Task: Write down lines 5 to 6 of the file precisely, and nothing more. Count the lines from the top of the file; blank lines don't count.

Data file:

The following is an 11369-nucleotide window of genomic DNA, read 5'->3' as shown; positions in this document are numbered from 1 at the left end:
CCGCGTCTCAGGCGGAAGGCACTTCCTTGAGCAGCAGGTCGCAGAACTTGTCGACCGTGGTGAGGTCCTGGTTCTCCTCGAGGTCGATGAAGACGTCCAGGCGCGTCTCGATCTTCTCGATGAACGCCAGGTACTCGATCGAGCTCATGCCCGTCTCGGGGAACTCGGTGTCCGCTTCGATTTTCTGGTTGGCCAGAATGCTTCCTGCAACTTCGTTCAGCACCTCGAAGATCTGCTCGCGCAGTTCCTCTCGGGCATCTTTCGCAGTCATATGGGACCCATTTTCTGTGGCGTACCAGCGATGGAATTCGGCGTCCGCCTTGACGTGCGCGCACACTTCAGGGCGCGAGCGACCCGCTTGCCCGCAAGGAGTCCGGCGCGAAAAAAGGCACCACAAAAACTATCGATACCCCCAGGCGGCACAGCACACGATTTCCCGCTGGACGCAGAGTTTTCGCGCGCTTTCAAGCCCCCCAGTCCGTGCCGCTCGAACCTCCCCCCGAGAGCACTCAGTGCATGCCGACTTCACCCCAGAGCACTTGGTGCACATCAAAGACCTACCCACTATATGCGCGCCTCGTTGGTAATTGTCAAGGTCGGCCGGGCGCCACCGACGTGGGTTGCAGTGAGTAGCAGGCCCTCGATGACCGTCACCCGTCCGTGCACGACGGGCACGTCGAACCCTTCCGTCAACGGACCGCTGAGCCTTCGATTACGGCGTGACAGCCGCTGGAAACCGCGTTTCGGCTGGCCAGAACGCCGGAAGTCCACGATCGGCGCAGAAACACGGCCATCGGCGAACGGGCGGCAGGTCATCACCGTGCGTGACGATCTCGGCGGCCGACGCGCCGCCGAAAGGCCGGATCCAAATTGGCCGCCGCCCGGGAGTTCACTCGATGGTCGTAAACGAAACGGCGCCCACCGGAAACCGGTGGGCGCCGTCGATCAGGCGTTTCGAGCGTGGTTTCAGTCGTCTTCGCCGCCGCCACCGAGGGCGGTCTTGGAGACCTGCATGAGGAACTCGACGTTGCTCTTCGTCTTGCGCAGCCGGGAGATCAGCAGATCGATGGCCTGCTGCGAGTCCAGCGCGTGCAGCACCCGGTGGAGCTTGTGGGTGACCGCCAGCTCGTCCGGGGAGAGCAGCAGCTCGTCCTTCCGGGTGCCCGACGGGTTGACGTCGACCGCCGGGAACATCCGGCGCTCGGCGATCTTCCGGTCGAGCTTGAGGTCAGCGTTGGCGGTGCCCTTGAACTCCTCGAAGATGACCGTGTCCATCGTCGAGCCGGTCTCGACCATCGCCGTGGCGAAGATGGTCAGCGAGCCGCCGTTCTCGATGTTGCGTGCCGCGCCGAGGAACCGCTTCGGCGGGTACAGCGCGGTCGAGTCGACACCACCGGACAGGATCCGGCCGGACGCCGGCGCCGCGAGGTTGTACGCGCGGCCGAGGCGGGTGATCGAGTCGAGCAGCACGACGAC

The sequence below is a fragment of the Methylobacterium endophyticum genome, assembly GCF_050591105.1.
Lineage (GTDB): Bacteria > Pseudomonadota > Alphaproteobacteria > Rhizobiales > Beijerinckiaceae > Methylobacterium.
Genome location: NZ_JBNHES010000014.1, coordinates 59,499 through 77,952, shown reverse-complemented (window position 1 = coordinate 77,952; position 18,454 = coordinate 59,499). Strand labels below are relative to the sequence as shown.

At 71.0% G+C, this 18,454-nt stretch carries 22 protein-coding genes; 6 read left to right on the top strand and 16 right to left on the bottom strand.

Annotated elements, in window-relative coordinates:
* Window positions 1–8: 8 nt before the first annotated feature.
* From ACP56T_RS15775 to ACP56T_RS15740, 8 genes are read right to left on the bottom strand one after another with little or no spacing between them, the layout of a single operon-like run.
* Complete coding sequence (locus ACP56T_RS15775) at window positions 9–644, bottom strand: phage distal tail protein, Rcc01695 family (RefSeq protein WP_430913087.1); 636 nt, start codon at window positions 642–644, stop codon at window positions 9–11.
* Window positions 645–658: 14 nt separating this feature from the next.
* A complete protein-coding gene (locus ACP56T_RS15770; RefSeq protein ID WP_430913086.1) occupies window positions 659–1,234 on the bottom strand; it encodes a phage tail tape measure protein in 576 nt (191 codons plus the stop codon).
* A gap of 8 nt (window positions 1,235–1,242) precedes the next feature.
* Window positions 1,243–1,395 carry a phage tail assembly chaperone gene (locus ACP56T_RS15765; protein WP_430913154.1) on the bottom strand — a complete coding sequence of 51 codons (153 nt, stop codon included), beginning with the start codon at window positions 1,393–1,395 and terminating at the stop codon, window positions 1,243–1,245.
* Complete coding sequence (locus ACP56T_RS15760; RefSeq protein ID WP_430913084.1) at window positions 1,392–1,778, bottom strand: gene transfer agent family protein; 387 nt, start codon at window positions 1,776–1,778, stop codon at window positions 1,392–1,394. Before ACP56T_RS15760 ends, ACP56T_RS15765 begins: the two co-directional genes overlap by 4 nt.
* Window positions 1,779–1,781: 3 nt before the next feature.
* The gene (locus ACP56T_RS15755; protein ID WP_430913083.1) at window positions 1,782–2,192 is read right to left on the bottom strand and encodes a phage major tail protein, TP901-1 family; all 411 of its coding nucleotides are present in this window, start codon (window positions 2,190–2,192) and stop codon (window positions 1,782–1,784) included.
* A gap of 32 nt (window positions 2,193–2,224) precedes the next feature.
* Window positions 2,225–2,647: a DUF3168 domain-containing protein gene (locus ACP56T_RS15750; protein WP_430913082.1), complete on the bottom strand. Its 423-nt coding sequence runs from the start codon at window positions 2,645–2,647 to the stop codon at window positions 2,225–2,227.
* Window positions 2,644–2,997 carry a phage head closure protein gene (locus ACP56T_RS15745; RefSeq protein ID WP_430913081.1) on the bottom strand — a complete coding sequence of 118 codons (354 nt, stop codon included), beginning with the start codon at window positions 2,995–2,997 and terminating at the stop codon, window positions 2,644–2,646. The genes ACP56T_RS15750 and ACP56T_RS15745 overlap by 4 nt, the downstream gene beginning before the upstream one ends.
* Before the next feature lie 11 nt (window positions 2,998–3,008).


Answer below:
Genome location: NZ_JBNHES010000014.1, coordinates 59,499 through 77,952, shown reverse-complemented (window position 1 = coordinate 77,952; position 18,454 = coordinate 59,499). Strand labels below are relative to the sequence as shown.

At 71.0% G+C, this 18,454-nt stretch carries 22 protein-coding genes; 6 read left to right on the top strand and 16 right to left on the bottom strand.